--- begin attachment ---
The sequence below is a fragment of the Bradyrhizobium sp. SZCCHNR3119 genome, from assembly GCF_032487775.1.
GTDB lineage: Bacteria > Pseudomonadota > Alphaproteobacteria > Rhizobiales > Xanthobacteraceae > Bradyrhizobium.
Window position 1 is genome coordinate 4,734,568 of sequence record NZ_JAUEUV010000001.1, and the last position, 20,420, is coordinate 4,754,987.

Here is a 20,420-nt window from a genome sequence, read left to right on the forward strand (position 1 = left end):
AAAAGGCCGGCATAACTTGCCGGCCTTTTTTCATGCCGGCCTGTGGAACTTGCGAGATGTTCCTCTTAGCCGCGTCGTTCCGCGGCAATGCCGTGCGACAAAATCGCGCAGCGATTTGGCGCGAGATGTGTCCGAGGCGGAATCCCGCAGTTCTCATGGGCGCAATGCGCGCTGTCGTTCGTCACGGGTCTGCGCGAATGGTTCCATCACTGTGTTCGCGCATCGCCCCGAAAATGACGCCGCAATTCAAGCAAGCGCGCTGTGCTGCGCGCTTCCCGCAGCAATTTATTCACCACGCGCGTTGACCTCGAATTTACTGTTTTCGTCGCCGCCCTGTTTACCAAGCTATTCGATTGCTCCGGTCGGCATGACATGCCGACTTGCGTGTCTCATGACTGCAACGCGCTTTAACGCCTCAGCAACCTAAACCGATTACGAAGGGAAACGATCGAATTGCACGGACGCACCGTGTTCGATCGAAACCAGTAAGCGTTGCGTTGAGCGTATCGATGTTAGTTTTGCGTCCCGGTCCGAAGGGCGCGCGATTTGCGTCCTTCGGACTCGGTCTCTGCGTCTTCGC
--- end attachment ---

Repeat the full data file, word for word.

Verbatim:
The sequence below is a fragment of the Bradyrhizobium sp. SZCCHNR3119 genome, from assembly GCF_032487775.1.
GTDB lineage: Bacteria > Pseudomonadota > Alphaproteobacteria > Rhizobiales > Xanthobacteraceae > Bradyrhizobium.
Window position 1 is genome coordinate 4,734,568 of sequence record NZ_JAUEUV010000001.1, and the last position, 20,420, is coordinate 4,754,987.

Here is a 20,420-nt window from a genome sequence, read left to right on the forward strand (position 1 = left end):
AAAAGGCCGGCATAACTTGCCGGCCTTTTTTCATGCCGGCCTGTGGAACTTGCGAGATGTTCCTCTTAGCCGCGTCGTTCCGCGGCAATGCCGTGCGACAAAATCGCGCAGCGATTTGGCGCGAGATGTGTCCGAGGCGGAATCCCGCAGTTCTCATGGGCGCAATGCGCGCTGTCGTTCGTCACGGGTCTGCGCGAATGGTTCCATCACTGTGTTCGCGCATCGCCCCGAAAATGACGCCGCAATTCAAGCAAGCGCGCTGTGCTGCGCGCTTCCCGCAGCAATTTATTCACCACGCGCGTTGACCTCGAATTTACTGTTTTCGTCGCCGCCCTGTTTACCAAGCTATTCGATTGCTCCGGTCGGCATGACATGCCGACTTGCGTGTCTCATGACTGCAACGCGCTTTAACGCCTCAGCAACCTAAACCGATTACGAAGGGAAACGATCGAATTGCACGGACGCACCGTGTTCGATCGAAACCAGTAAGCGTTGCGTTGAGCGTATCGATGTTAGTTTTGCGTCCCGGTCCGAAGGGCGCGCGATTTGCGTCCTTCGGACTCGGTCTCTGCGTCTTCGC